Risk Factors for Adverse Outcomes in Patients with Type 2 Diabetes: New Data

This week’s New England Journal of Medicine or the “NEJM” (Volume 379, No. 7) contained two very interesting articles about type two diabetes (T2DM).  The first was entitled: “Smoking Cessation, Weight Change, Type 2 Diabetes, and Mortality.” and written by Hu Y et. al.  The investigators gathered information  from 3 large data bases bases in the U.S.  They identified patients who had reported quitting smoking.  They then prospectively assessed changes in in the patients’ smoking status and body weight, and their risks of developing type 2 diabetes.  They found that recent quitters (2-6 years after smoking cessation) showed an increased risk of developing type 2 diabetes compared to those patients who had longer duration of smoking cessation.  The temporary increase in the risk was directly related to the amount of weight gain; quitters who did not gain weight showed no increase in risk for developing diabetes.The most interesting thing was that even among the quitters who gained weight, there was no increased risk of mortality related to cardiovascular disease or other causes.  The bottom line was that smoking cessation is a very good thing, even if it is accompanied with some weight gain.

The second article was particularly interesting.  It was entitied: ‘Risk Factors, Mortality, and Cardiovascular Outcomes in Patients with Type 2 Diabetes.” and was written by Rawshani A et. al.  This was another cohort study using data from the Swedish National Diabetes Register (271,174 patients) and matched them with 1.3 million controls.  They assessed patients with diabetes according to age categories and according to five risk factors (elevated HbA1c, elevated LDL-cholesterol, albuminuria, smoking, and elevated blood pressure.  The median follow-up among all the study participants was almost 6 years, during which time there were 175,345 deaths.  In the patients with type 2 diabetes, the excess risk of death decreased stepwise for each of the five variables that were within the target range (for HbA1c the target range was 7% or less).  In patients with type 2 diabetes, a HbA1c outside of the target range was the strongest predictor for stroke and myocardial infarction.  Overall, smoking was the strongest predictor of death.  The investigators concluded that patients with type 2 diabetes who had all five risk-factor variables within the target range showed little or no excess risk of death, myocardial infarction, or stroke as compared with the general population.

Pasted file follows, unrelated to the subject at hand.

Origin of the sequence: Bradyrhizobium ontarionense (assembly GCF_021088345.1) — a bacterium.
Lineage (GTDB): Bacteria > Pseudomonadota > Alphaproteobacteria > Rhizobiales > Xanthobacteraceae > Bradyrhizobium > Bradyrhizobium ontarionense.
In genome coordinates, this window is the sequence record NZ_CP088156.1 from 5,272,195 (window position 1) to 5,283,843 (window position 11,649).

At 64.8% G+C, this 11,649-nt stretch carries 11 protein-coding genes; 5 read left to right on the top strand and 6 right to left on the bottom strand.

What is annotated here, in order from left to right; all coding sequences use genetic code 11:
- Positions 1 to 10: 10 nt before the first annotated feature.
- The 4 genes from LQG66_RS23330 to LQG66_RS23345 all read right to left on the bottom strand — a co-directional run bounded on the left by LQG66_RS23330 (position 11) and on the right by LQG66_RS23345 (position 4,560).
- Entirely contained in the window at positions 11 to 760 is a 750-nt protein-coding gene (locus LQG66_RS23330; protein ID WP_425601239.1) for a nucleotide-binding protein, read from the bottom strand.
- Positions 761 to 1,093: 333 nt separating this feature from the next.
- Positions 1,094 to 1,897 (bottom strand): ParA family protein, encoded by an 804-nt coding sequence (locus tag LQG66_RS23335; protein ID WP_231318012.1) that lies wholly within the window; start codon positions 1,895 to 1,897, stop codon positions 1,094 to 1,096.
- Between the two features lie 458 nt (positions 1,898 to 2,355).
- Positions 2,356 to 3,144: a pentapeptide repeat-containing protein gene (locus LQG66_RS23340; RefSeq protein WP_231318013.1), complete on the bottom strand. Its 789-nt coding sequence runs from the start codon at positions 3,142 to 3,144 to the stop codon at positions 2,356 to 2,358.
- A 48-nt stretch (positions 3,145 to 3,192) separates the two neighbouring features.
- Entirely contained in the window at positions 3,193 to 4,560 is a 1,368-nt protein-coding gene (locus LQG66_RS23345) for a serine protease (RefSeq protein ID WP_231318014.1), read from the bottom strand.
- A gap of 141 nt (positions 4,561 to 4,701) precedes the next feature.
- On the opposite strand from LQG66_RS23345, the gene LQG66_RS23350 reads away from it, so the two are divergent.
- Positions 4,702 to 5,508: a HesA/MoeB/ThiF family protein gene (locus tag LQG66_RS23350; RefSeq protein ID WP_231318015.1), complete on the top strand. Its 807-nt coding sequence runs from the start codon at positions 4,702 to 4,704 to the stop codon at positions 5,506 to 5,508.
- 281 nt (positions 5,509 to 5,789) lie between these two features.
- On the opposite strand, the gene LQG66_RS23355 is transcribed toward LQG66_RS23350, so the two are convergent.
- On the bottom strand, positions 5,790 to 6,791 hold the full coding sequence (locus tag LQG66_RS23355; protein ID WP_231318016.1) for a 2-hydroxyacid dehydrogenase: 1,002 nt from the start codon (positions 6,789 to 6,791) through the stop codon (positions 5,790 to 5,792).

In my opinion, the study by Rawshani et. al. was extraordinary, not only for the study cohort size, but also for the conclusions.  We physicians and other health care professionals who care for patients with diabetes MUST let patients know over and over, how important glycemic control is, and how important it is not to be a smoker.  Show them the data.

Note: unless you are a subscriber (or have a friend or colleague who is a subscriber) to the NEJM you will not be able to access these articles from the NEJM website (NEJM.org).  You can get them at any U.S. medical school library.  Let me know if you want either or both of the articles and can’t figure out how to get them..

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